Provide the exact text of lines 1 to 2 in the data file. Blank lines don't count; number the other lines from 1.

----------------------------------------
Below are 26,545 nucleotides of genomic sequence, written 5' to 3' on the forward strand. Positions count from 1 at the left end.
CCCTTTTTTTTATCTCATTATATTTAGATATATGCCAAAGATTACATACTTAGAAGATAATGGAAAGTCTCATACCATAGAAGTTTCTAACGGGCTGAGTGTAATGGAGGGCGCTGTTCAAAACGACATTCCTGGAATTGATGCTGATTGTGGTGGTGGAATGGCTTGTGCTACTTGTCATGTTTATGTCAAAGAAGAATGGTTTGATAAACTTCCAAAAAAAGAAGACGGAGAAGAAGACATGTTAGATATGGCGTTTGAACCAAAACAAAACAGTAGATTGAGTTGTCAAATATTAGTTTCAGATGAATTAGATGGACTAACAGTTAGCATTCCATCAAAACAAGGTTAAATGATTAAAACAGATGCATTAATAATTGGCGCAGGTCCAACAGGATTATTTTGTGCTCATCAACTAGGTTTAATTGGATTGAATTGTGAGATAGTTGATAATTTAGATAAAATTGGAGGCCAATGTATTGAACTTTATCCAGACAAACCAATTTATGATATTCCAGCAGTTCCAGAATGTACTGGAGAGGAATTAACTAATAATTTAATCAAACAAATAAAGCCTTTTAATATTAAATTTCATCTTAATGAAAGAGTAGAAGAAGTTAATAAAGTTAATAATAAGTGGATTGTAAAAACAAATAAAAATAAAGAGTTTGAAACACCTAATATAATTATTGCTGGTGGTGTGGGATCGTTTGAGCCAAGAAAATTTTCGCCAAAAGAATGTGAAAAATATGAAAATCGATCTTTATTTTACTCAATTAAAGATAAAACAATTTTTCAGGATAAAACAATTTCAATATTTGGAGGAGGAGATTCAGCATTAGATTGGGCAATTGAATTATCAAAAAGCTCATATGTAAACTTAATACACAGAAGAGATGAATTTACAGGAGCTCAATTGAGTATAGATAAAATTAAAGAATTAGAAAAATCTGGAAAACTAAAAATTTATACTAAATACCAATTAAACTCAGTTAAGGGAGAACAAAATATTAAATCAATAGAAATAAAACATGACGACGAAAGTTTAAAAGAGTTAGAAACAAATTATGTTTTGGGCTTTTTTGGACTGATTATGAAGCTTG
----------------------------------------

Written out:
Below are 26,545 nucleotides of genomic sequence, written 5' to 3' on the forward strand. Positions count from 1 at the left end.
CCCTTTTTTTTATCTCATTATATTTAGATATATGCCAAAGATTACATACTTAGAAGATAATGGAAAGTCTCATACCATAGAAGTTTCTAACGGGCTGAGTGTAATGGAGGGCGCTGTTCAAAACGACATTCCTGGAATTGATGCTGATTGTGGTGGTGGAATGGCTTGTGCTACTTGTCATGTTTATGTCAAAGAAGAATGGTTTGATAAACTTCCAAAAAAAGAAGACGGAGAAGAAGACATGTTAGATATGGCGTTTGAACCAAAACAAAACAGTAGATTGAGTTGTCAAATATTAGTTTCAGATGAATTAGATGGACTAACAGTTAGCATTCCATCAAAACAAGGTTAAATGATTAAAACAGATGCATTAATAATTGGCGCAGGTCCAACAGGATTATTTTGTGCTCATCAACTAGGTTTAATTGGATTGAATTGTGAGATAGTTGATAATTTAGATAAAATTGGAGGCCAATGTATTGAACTTTATCCAGACAAACCAATTTATGATATTCCAGCAGTTCCAGAATGTACTGGAGAGGAATTAACTAATAATTTAATCAAACAAATAAAGCCTTTTAATATTAAATTTCATCTTAATGAAAGAGTAGAAGAAGTTAATAAAGTTAATAATAAGTGGATTGTAAAAACAAATAAAAATAAAGAGTTTGAAACACCTAATATAATTATTGCTGGTGGTGTGGGATCGTTTGAGCCAAGAAAATTTTCGCCAAAAGAATGTGAAAAATATGAAAATCGATCTTTATTTTACTCAATTAAAGATAAAACAATTTTTCAGGATAAAACAATTTCAATATTTGGAGGAGGAGATTCAGCATTAGATTGGGCAATTGAATTATCAAAAAGCTCATATGTAAACTTAATACACAGAAGAGATGAATTTACAGGAGCTCAATTGAGTATAGATAAAATTAAAGAATTAGAAAAATCTGGAAAACTAAAAATTTATACTAAATACCAATTAAACTCAGTTAAGGGAGAACAAAATATTAAATCAATAGAAATAAAACATGACGACGAAAGTTTAAAAGAGTTAGAAACAAATTATGTTTTGGGCTTTTTTGGACTGATTATGAAGCTTG